• Fats are the body’s “reserve tank” for fuel, and are especially important in any type of endurance sport.
  • Vitamins and minerals help unlock the energy stored in food, and Calcium and vitamin D are essential for bone health.

Checking with your doctor is always important to make sure there are no early signs of an eating disorder or complications from imbalanced nutrition. Seeing a sports nutritionist can help identify the exact nutritional components your teen needs, and the best choices to meet those needs. Great websites for additional information and resources include and (sports, cardiovascular, and wellness nutrition section of the Academy of Nutrition and Dietetics).

-Dr. Alexandra Roche, pediatrician specializing in adolescent medicine and Amanda Czerwin, nutritionist at CHOC Children’s

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Ask a CHOC Doc: Can Kids Get Heartburn?

Dr. Scott Gaitan, a CHOC Children’s pediatrician

By Dr. Scott Gaitan, a CHOC Children’s pediatrician

Q: Can kids get heartburn? What should I do if my child has heartburn? -Anonymous

A: Yes, kids can get heartburn too. To understand why, it’s helpful to understand what heartburn really is, and what it isn’t.

Heartburn is a burning sensation that occurs in either the lower part of the chest, behind the sternum, or in the upper area of the stomach. Despite its name, the burning feeling does not come from the heart, but rather the esophagus ― the long tube that connects the mouth to the stomach. A tight band of muscles known as the lower esophageal sphincter (LES), lay at the base of the esophagus. When these muscles relax, they allow food entry into the stomach. When the LES becomes weak and relaxes, it causes stomach acid to rise up into the esophagus resulting in irritation. We then perceive this sensation as heartburn.

There are a number of triggers for heartburn, but the most common cause is food. Acidic beverages such as coffee or orange juice have been known to relax the LES, resulting in the release of stomach acid. Foods high in oils and fats, anything deep fried, acidic foods such as lemons and oranges, as well as spicy foods are known triggers. However, tomatoes, garlic, onions and peppermint are the most commonly recognized foods that spark the infamous burning sensation.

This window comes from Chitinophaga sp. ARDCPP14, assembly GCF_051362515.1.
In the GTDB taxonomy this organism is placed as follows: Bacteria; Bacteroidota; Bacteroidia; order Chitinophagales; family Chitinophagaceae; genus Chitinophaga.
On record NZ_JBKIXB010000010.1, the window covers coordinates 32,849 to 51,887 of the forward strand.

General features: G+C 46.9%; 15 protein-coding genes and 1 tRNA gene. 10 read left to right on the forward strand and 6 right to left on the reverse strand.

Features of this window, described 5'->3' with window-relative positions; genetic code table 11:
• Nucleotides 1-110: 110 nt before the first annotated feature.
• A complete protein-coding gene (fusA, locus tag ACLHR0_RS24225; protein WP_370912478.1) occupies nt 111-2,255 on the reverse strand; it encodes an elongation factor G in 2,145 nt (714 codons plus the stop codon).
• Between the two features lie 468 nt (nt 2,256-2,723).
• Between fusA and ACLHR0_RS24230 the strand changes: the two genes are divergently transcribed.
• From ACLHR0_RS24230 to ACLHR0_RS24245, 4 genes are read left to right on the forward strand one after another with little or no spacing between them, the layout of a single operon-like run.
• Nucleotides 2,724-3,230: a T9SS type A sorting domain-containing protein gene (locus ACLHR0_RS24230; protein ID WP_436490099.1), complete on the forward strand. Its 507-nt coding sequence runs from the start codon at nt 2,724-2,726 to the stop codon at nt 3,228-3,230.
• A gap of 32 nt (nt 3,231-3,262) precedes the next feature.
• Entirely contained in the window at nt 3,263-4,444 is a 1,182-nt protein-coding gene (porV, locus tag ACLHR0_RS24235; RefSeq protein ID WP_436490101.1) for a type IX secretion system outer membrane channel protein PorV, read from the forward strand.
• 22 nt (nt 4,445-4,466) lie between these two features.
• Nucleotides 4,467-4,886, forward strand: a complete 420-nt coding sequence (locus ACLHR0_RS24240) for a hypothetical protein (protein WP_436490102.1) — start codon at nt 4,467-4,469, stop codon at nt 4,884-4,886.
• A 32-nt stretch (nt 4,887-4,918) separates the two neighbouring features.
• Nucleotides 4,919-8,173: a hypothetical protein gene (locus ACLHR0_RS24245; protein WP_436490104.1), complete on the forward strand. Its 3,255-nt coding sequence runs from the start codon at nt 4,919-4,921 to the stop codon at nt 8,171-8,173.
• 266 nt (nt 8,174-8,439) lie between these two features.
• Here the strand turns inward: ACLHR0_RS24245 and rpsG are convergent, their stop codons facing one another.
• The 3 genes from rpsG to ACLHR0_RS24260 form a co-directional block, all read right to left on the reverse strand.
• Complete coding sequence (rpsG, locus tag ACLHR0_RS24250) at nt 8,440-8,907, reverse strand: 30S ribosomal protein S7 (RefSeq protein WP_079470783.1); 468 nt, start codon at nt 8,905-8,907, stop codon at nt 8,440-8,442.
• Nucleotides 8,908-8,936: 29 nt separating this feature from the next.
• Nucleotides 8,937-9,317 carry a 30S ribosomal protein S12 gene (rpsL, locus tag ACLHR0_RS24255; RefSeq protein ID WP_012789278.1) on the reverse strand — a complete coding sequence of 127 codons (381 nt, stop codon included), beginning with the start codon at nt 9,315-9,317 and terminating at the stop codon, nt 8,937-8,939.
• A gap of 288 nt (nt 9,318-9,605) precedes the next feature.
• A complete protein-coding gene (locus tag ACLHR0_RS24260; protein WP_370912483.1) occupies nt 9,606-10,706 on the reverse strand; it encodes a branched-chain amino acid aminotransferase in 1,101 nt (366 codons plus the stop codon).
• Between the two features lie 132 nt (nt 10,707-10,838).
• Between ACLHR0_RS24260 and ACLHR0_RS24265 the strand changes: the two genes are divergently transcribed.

Extra pressure placed on the stomach also commonly triggers heartburn. This may include eating too much food, obesity or constipation.

Aside from the burning trademark, there are a few other symptoms related to heartburn that parents should be aware of. The most common ones include a sour taste in the back of mouth or throat, as well as dysphagia, which is the sensation of food being stuck in the throat accompanied by difficulty swallowing.

Over-the-counter (OTC) medication is a quick, affordable remedy to treat these symptoms that usually works for most people. Heartburn medications fall into three main categories:

· Antacids, which neutralize existing stomach acid

· Medication that lessens the production of stomach acid

· Medication that puts a stop altogether to the production of stomach acid.

However, if any of these OTC medications fail to work and the heartburn is accompanied with shortness of breath, radiation in the arms or neck, or severe pain, seek medical attention immediately. These may be symptoms of a more serious medical condition.

There are also several at-home remedies I recommend to parents. Monitoring the type of food your family intakes, as well as the amount of intake. I recommend five to six smaller meals with high protein and low fat along with the avoidance of trigger foods. Waiting a couple hours before lying down after eating is useful since that particular body position may cause the LES to relax.

Overall, leading a healthy diet, with reasonable exercise in a healthy, stress free environment are key factors in keeping heartburn out of your life.